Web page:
Nigeria and European Union (EU) are working to have an agreement that will facilitate the repatriation of Nigerians living illegally in EU countries.
The Minister of Foreign Affairs, Mr Geoffrey Onyeama, on Sunday in Abuja said that the EU also sought to engage with the government in providing vocational training for those who had been repatriated.
The EU for now, he explained was trying to have a collective agreement with Nigeria covering all the EU countries so that there can just be a one-stop-shop and everybody can repatriate Nigerians. “We are looking to see whether it will not be fairer to just have separate bilateral agreements rather than one omnibus agreement with the EU.
“In fact, the EU wants to engage with us in helping to provide vocational training programmes for Nigerians who have been repatriated so that they do not come back, have nothing to do, have no skills and have no choice but try and go back again. “So they are also keen to cooperate with us to provide skills development for them.” The minister noted that the issue of migration had become a priority for most EU countries.
He said it was pertinent to engage with the EU to ensure that the “legal rights of Nigerians, be they irregular or regular migrants, are fully respected”. Onyeama dismissed claims that some Nigerians were deported from some countries without the knowledge of the Nigerian Government. He explained that opportunities were given for migrants to exhaust all legal rights open to them before repatriation. He said this was in line with bilateral agreements on repatriation which Nigeria had signed with some countries.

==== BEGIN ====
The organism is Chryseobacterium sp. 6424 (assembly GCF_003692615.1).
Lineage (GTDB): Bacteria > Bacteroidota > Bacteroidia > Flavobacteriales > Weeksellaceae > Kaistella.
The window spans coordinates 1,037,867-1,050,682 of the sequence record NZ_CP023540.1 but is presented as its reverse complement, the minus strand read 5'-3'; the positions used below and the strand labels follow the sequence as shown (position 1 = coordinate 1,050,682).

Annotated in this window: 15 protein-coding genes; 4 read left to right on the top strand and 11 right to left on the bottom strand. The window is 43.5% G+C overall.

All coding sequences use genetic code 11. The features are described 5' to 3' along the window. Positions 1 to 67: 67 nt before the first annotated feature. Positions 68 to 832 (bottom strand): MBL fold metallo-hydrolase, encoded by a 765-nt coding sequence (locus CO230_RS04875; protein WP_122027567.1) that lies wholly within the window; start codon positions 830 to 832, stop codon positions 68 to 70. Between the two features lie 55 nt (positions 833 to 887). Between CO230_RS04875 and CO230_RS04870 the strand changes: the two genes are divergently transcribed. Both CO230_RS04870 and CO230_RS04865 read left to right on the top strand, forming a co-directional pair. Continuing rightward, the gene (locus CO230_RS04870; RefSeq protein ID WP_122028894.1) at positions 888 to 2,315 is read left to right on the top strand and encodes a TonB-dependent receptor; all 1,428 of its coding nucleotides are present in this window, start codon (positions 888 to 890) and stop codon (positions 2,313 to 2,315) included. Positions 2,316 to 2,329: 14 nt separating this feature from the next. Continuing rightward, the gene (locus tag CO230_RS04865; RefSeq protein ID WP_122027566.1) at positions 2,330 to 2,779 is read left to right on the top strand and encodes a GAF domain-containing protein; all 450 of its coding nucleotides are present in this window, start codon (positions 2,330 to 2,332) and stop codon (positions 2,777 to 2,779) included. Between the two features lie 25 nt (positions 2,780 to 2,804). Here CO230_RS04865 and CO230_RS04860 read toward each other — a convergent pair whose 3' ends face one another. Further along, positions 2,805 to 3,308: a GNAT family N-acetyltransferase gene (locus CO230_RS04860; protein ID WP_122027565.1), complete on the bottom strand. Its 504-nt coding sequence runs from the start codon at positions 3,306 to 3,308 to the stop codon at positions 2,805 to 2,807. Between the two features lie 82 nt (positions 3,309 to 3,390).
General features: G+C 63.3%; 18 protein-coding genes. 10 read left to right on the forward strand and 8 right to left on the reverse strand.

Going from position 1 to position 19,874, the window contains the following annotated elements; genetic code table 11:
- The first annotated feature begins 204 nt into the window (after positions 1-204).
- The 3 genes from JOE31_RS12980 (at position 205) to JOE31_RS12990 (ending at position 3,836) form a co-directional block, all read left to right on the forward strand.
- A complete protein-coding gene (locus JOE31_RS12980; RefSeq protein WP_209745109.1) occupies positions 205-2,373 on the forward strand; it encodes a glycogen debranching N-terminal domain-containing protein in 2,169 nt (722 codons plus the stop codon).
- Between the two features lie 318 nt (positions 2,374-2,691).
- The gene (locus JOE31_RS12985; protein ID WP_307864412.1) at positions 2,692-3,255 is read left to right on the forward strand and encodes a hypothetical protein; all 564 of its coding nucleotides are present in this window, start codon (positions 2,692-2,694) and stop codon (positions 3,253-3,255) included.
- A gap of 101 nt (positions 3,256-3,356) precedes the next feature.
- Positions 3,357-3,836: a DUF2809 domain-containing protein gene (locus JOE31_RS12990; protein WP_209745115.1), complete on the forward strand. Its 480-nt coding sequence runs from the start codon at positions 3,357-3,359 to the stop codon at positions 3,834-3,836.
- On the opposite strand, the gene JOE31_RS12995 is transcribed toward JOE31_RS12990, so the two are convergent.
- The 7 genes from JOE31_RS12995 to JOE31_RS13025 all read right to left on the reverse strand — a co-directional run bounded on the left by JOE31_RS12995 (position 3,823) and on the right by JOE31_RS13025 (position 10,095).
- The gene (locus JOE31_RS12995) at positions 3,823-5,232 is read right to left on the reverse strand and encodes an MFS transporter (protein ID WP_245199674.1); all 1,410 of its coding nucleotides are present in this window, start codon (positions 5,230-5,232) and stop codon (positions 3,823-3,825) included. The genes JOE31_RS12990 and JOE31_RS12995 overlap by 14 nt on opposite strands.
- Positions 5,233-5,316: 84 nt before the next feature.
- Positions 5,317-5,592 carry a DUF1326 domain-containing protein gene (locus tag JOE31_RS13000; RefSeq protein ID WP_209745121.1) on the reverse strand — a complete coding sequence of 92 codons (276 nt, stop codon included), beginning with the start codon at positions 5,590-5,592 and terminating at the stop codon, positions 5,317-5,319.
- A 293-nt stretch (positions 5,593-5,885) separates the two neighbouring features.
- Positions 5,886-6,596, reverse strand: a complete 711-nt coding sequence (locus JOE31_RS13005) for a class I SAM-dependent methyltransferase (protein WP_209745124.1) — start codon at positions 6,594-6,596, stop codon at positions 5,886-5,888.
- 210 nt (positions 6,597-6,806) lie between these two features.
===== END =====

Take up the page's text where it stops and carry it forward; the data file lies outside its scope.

“The ones from Libya wanted to come home because the conditions in which they were staying were deplorable so it was a question of facilitating their return home. “Of course, you know that Libya is almost a failed state at the moment so it is not advisable for any Nigerian to be in that country at the moment.’’ With regard to the UK, he said Nigeria had an agreement which stipulates that that country could not deport without Nigeria’s cooperation. “So, you have to first identify and be sure, we insist, that the person is Nigerian and we insist also that the person has exhausted all their rights.
“At the moment, these things stand; it is not possible for the UK to unilaterally repatriate without our cooperation,” he said. The minister further said the government was not oblivious of the economic situation in the country and stressed the need for an enabling environment for all citizens.
“The prime responsibility rests with us; we, as a government, have to provide for our citizens and that is what Mr President is trying to do in the restructuring of the economy.” No fewer than 250 Nigerians have been deported from different European countries since January, including the 50 that were repatriated on Thursday from eight countries for immigration-related offences.